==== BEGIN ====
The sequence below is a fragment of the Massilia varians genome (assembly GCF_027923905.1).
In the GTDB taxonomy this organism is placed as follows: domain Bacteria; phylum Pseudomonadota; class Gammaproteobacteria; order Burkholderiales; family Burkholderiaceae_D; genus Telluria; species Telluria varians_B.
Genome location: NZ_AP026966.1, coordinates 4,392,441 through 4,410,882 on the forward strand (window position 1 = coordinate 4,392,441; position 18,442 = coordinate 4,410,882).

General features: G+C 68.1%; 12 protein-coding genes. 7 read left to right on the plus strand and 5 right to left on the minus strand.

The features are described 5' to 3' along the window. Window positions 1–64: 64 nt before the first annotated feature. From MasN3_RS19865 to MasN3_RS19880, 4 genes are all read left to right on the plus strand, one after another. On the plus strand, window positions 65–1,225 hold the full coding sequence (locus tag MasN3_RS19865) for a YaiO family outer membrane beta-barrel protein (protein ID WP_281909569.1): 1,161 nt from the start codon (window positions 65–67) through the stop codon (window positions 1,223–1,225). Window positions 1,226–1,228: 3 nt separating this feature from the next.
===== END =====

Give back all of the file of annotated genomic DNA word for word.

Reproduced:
The sequence below is a fragment of the Massilia varians genome (assembly GCF_027923905.1).
In the GTDB taxonomy this organism is placed as follows: domain Bacteria; phylum Pseudomonadota; class Gammaproteobacteria; order Burkholderiales; family Burkholderiaceae_D; genus Telluria; species Telluria varians_B.
Genome location: NZ_AP026966.1, coordinates 4,392,441 through 4,410,882 on the forward strand (window position 1 = coordinate 4,392,441; position 18,442 = coordinate 4,410,882).

General features: G+C 68.1%; 12 protein-coding genes. 7 read left to right on the plus strand and 5 right to left on the minus strand.

The features are described 5' to 3' along the window. Window positions 1–64: 64 nt before the first annotated feature. From MasN3_RS19865 to MasN3_RS19880, 4 genes are all read left to right on the plus strand, one after another. On the plus strand, window positions 65–1,225 hold the full coding sequence (locus tag MasN3_RS19865) for a YaiO family outer membrane beta-barrel protein (protein ID WP_281909569.1): 1,161 nt from the start codon (window positions 65–67) through the stop codon (window positions 1,223–1,225). Window positions 1,226–1,228: 3 nt separating this feature from the next.